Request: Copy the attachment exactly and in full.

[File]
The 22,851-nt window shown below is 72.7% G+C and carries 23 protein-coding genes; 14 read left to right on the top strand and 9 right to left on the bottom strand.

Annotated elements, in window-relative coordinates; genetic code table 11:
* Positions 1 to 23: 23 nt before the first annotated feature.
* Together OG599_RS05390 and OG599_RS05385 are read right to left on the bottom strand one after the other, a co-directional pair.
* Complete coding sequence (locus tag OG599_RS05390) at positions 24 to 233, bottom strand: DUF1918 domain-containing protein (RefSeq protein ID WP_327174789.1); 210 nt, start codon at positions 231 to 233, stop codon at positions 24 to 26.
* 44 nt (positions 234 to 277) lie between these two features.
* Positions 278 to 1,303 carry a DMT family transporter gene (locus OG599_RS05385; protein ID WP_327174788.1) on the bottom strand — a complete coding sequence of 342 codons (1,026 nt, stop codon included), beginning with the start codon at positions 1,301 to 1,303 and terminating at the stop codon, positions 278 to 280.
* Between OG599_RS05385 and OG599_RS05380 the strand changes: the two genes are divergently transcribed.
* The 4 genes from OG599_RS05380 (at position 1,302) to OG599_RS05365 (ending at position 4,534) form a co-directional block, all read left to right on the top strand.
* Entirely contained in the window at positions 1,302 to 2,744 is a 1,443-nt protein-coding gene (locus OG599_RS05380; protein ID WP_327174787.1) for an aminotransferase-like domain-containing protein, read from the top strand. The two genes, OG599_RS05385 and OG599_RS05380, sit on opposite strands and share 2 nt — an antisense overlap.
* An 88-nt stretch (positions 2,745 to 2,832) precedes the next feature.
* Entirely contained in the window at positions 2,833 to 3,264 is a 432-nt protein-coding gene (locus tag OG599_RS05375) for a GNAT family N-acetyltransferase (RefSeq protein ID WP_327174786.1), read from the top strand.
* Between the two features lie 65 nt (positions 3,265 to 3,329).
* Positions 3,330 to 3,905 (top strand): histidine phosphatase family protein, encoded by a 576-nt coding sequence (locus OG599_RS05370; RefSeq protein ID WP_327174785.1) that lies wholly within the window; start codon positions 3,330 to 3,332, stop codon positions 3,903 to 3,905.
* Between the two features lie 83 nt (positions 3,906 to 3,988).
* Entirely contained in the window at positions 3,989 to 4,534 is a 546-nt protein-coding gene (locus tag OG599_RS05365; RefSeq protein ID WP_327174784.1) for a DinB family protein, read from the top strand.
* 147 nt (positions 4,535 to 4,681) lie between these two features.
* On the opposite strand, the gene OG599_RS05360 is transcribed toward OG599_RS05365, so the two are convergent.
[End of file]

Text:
The 22,851-nt window shown below is 72.7% G+C and carries 23 protein-coding genes; 14 read left to right on the top strand and 9 right to left on the bottom strand.

Annotated elements, in window-relative coordinates; genetic code table 11:
* Positions 1 to 23: 23 nt before the first annotated feature.
* Together OG599_RS05390 and OG599_RS05385 are read right to left on the bottom strand one after the other, a co-directional pair.
* Complete coding sequence (locus tag OG599_RS05390) at positions 24 to 233, bottom strand: DUF1918 domain-containing protein (RefSeq protein ID WP_327174789.1); 210 nt, start codon at positions 231 to 233, stop codon at positions 24 to 26.
* 44 nt (positions 234 to 277) lie between these two features.
* Positions 278 to 1,303 carry a DMT family transporter gene (locus OG599_RS05385; protein ID WP_327174788.1) on the bottom strand — a complete coding sequence of 342 codons (1,026 nt, stop codon included), beginning with the start codon at positions 1,301 to 1,303 and terminating at the stop codon, positions 278 to 280.
* Between OG599_RS05385 and OG599_RS05380 the strand changes: the two genes are divergently transcribed.
* The 4 genes from OG599_RS05380 (at position 1,302) to OG599_RS05365 (ending at position 4,534) form a co-directional block, all read left to right on the top strand.
* Entirely contained in the window at positions 1,302 to 2,744 is a 1,443-nt protein-coding gene (locus OG599_RS05380; protein ID WP_327174787.1) for an aminotransferase-like domain-containing protein, read from the top strand. The two genes, OG599_RS05385 and OG599_RS05380, sit on opposite strands and share 2 nt — an antisense overlap.
* An 88-nt stretch (positions 2,745 to 2,832) precedes the next feature.
* Entirely contained in the window at positions 2,833 to 3,264 is a 432-nt protein-coding gene (locus tag OG599_RS05375) for a GNAT family N-acetyltransferase (RefSeq protein ID WP_327174786.1), read from the top strand.
* Between the two features lie 65 nt (positions 3,265 to 3,329).
* Positions 3,330 to 3,905 (top strand): histidine phosphatase family protein, encoded by a 576-nt coding sequence (locus OG599_RS05370; RefSeq protein ID WP_327174785.1) that lies wholly within the window; start codon positions 3,330 to 3,332, stop codon positions 3,903 to 3,905.
* Between the two features lie 83 nt (positions 3,906 to 3,988).
* Entirely contained in the window at positions 3,989 to 4,534 is a 546-nt protein-coding gene (locus tag OG599_RS05365; RefSeq protein ID WP_327174784.1) for a DinB family protein, read from the top strand.
* 147 nt (positions 4,535 to 4,681) lie between these two features.
* On the opposite strand, the gene OG599_RS05360 is transcribed toward OG599_RS05365, so the two are convergent.